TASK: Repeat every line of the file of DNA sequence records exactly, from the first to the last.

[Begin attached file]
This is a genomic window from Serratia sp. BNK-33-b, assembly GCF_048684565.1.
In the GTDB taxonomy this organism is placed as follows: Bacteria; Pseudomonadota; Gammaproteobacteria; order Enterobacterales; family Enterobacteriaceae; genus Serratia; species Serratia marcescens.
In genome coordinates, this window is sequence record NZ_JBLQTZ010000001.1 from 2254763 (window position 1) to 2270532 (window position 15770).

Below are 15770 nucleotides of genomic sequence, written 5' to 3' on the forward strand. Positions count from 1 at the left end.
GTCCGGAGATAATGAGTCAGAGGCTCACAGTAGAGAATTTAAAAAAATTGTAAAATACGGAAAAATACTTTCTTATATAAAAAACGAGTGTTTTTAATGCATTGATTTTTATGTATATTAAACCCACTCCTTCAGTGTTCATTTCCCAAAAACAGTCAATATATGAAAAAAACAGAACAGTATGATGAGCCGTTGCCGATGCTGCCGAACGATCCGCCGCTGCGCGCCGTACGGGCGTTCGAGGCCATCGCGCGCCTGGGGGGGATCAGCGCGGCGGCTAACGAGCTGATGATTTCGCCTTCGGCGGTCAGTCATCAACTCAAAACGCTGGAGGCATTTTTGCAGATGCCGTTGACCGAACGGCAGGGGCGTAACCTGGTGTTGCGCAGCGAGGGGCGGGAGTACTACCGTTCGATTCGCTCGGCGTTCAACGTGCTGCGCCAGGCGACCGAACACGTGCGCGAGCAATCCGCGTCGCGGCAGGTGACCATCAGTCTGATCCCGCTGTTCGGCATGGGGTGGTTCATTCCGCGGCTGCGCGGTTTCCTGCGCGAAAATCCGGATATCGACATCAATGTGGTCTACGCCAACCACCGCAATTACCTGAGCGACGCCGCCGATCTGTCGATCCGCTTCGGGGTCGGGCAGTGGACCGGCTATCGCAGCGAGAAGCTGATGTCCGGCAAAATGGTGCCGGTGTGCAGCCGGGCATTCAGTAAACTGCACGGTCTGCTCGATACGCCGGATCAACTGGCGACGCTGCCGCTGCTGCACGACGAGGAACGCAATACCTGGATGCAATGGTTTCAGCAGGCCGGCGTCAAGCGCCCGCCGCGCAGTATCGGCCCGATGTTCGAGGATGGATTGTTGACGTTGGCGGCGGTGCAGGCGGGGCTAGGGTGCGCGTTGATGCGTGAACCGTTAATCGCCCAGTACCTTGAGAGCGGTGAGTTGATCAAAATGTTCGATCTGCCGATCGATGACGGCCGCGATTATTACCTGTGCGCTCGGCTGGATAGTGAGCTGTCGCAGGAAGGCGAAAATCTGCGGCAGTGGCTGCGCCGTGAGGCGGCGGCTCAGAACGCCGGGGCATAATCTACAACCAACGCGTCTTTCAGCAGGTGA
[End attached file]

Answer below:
This is a genomic window from Serratia sp. BNK-33-b, assembly GCF_048684565.1.
In the GTDB taxonomy this organism is placed as follows: Bacteria; Pseudomonadota; Gammaproteobacteria; order Enterobacterales; family Enterobacteriaceae; genus Serratia; species Serratia marcescens.
In genome coordinates, this window is sequence record NZ_JBLQTZ010000001.1 from 2254763 (window position 1) to 2270532 (window position 15770).

Below are 15770 nucleotides of genomic sequence, written 5' to 3' on the forward strand. Positions count from 1 at the left end.
GTCCGGAGATAATGAGTCAGAGGCTCACAGTAGAGAATTTAAAAAAATTGTAAAATACGGAAAAATACTTTCTTATATAAAAAACGAGTGTTTTTAATGCATTGATTTTTATGTATATTAAACCCACTCCTTCAGTGTTCATTTCCCAAAAACAGTCAATATATGAAAAAAACAGAACAGTATGATGAGCCGTTGCCGATGCTGCCGAACGATCCGCCGCTGCGCGCCGTACGGGCGTTCGAGGCCATCGCGCGCCTGGGGGGGATCAGCGCGGCGGCTAACGAGCTGATGATTTCGCCTTCGGCGGTCAGTCATCAACTCAAAACGCTGGAGGCATTTTTGCAGATGCCGTTGACCGAACGGCAGGGGCGTAACCTGGTGTTGCGCAGCGAGGGGCGGGAGTACTACCGTTCGATTCGCTCGGCGTTCAACGTGCTGCGCCAGGCGACCGAACACGTGCGCGAGCAATCCGCGTCGCGGCAGGTGACCATCAGTCTGATCCCGCTGTTCGGCATGGGGTGGTTCATTCCGCGGCTGCGCGGTTTCCTGCGCGAAAATCCGGATATCGACATCAATGTGGTCTACGCCAACCACCGCAATTACCTGAGCGACGCCGCCGATCTGTCGATCCGCTTCGGGGTCGGGCAGTGGACCGGCTATCGCAGCGAGAAGCTGATGTCCGGCAAAATGGTGCCGGTGTGCAGCCGGGCATTCAGTAAACTGCACGGTCTGCTCGATACGCCGGATCAACTGGCGACGCTGCCGCTGCTGCACGACGAGGAACGCAATACCTGGATGCAATGGTTTCAGCAGGCCGGCGTCAAGCGCCCGCCGCGCAGTATCGGCCCGATGTTCGAGGATGGATTGTTGACGTTGGCGGCGGTGCAGGCGGGGCTAGGGTGCGCGTTGATGCGTGAACCGTTAATCGCCCAGTACCTTGAGAGCGGTGAGTTGATCAAAATGTTCGATCTGCCGATCGATGACGGCCGCGATTATTACCTGTGCGCTCGGCTGGATAGTGAGCTGTCGCAGGAAGGCGAAAATCTGCGGCAGTGGCTGCGCCGTGAGGCGGCGGCTCAGAACGCCGGGGCATAATCTACAACCAACGCGTCTTTCAGCAGGTGA